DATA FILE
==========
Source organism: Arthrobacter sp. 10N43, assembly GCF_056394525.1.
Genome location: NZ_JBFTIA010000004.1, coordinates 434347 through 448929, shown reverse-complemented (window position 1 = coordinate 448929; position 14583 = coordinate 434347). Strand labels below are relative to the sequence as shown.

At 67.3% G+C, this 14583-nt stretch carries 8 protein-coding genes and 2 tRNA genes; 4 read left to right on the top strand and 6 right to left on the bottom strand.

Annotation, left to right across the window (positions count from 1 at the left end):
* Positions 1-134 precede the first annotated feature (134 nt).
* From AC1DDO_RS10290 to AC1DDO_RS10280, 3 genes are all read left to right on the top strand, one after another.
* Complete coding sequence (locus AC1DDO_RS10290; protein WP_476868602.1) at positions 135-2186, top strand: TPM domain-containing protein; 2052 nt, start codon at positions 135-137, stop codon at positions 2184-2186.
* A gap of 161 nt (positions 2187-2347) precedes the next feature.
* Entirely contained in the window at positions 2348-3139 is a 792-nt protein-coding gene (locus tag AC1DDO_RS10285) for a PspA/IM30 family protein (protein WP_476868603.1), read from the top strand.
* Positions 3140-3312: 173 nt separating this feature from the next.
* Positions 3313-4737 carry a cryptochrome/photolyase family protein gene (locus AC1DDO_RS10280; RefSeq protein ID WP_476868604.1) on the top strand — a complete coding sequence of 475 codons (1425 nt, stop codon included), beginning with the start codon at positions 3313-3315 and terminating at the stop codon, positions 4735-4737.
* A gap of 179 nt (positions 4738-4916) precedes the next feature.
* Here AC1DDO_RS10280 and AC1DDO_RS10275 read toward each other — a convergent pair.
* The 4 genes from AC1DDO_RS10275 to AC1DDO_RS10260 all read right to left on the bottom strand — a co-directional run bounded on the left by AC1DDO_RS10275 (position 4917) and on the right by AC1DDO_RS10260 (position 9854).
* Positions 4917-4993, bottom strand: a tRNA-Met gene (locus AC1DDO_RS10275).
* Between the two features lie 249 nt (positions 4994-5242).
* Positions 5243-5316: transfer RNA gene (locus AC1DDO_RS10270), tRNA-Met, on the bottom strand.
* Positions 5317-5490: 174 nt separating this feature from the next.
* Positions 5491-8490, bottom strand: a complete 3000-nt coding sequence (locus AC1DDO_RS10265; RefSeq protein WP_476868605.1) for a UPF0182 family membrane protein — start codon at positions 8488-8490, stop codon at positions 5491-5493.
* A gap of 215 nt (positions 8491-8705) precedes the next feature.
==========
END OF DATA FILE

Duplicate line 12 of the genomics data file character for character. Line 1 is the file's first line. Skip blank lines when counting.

* A gap of 179 nt (positions 4738-4916) precedes the next feature.